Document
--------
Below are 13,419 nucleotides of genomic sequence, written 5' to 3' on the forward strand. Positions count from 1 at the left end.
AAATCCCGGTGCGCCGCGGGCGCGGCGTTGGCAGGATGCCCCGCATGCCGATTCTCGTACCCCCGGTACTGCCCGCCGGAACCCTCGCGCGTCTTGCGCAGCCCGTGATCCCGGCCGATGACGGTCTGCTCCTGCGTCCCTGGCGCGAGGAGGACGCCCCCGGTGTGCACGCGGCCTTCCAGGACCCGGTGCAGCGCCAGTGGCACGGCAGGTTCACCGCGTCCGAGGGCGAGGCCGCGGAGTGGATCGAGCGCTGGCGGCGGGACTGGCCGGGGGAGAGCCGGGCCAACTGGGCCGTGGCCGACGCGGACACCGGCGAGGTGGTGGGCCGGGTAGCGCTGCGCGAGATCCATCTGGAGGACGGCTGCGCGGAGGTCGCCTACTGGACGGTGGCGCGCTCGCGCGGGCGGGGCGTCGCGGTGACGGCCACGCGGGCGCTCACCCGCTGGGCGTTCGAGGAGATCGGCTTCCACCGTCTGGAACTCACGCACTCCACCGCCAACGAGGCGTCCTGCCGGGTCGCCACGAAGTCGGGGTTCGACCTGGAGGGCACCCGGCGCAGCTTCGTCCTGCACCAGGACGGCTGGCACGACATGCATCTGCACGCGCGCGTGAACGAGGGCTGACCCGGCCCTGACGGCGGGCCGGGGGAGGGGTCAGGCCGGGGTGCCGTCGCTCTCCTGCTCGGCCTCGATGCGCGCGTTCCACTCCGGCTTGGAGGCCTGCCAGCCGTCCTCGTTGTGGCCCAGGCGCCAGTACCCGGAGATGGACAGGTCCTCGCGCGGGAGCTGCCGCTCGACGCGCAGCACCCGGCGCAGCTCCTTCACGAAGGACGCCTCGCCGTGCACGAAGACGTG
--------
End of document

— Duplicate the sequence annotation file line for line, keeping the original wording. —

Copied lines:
Below are 13,419 nucleotides of genomic sequence, written 5' to 3' on the forward strand. Positions count from 1 at the left end.
AAATCCCGGTGCGCCGCGGGCGCGGCGTTGGCAGGATGCCCCGCATGCCGATTCTCGTACCCCCGGTACTGCCCGCCGGAACCCTCGCGCGTCTTGCGCAGCCCGTGATCCCGGCCGATGACGGTCTGCTCCTGCGTCCCTGGCGCGAGGAGGACGCCCCCGGTGTGCACGCGGCCTTCCAGGACCCGGTGCAGCGCCAGTGGCACGGCAGGTTCACCGCGTCCGAGGGCGAGGCCGCGGAGTGGATCGAGCGCTGGCGGCGGGACTGGCCGGGGGAGAGCCGGGCCAACTGGGCCGTGGCCGACGCGGACACCGGCGAGGTGGTGGGCCGGGTAGCGCTGCGCGAGATCCATCTGGAGGACGGCTGCGCGGAGGTCGCCTACTGGACGGTGGCGCGCTCGCGCGGGCGGGGCGTCGCGGTGACGGCCACGCGGGCGCTCACCCGCTGGGCGTTCGAGGAGATCGGCTTCCACCGTCTGGAACTCACGCACTCCACCGCCAACGAGGCGTCCTGCCGGGTCGCCACGAAGTCGGGGTTCGACCTGGAGGGCACCCGGCGCAGCTTCGTCCTGCACCAGGACGGCTGGCACGACATGCATCTGCACGCGCGCGTGAACGAGGGCTGACCCGGCCCTGACGGCGGGCCGGGGGAGGGGTCAGGCCGGGGTGCCGTCGCTCTCCTGCTCGGCCTCGATGCGCGCGTTCCACTCCGGCTTGGAGGCCTGCCAGCCGTCCTCGTTGTGGCCCAGGCGCCAGTACCCGGAGATGGACAGGTCCTCGCGCGGGAGCTGCCGCTCGACGCGCAGCACCCGGCGCAGCTCCTTCACGAAGGACGCCTCGCCGTGCACGAAGACGTG